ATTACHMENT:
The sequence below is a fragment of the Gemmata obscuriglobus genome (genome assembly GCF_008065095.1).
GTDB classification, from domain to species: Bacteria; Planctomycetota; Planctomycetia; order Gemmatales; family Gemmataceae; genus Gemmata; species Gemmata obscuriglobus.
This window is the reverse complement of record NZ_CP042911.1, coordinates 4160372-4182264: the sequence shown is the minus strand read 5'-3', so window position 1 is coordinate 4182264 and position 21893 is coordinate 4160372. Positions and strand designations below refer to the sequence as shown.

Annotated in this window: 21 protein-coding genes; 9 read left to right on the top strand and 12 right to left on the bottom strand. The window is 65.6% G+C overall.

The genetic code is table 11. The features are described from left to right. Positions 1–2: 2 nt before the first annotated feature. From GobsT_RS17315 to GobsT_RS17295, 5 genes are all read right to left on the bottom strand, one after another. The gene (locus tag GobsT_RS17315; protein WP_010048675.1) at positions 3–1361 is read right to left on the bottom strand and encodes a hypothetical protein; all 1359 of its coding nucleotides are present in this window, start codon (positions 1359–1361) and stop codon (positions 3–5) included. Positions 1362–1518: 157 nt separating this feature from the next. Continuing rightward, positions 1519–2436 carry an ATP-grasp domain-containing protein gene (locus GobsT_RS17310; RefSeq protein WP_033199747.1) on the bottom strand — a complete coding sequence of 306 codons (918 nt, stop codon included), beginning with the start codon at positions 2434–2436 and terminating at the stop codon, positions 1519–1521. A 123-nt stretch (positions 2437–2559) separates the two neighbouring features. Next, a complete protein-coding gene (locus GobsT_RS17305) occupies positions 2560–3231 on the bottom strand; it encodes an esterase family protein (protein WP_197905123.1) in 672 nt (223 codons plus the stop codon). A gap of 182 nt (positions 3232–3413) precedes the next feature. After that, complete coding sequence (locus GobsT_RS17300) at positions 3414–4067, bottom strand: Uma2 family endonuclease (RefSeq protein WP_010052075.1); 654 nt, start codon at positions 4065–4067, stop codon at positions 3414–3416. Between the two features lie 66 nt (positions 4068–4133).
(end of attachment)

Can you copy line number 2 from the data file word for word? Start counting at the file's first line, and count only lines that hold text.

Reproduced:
GTDB classification, from domain to species: Bacteria; Planctomycetota; Planctomycetia; order Gemmatales; family Gemmataceae; genus Gemmata; species Gemmata obscuriglobus.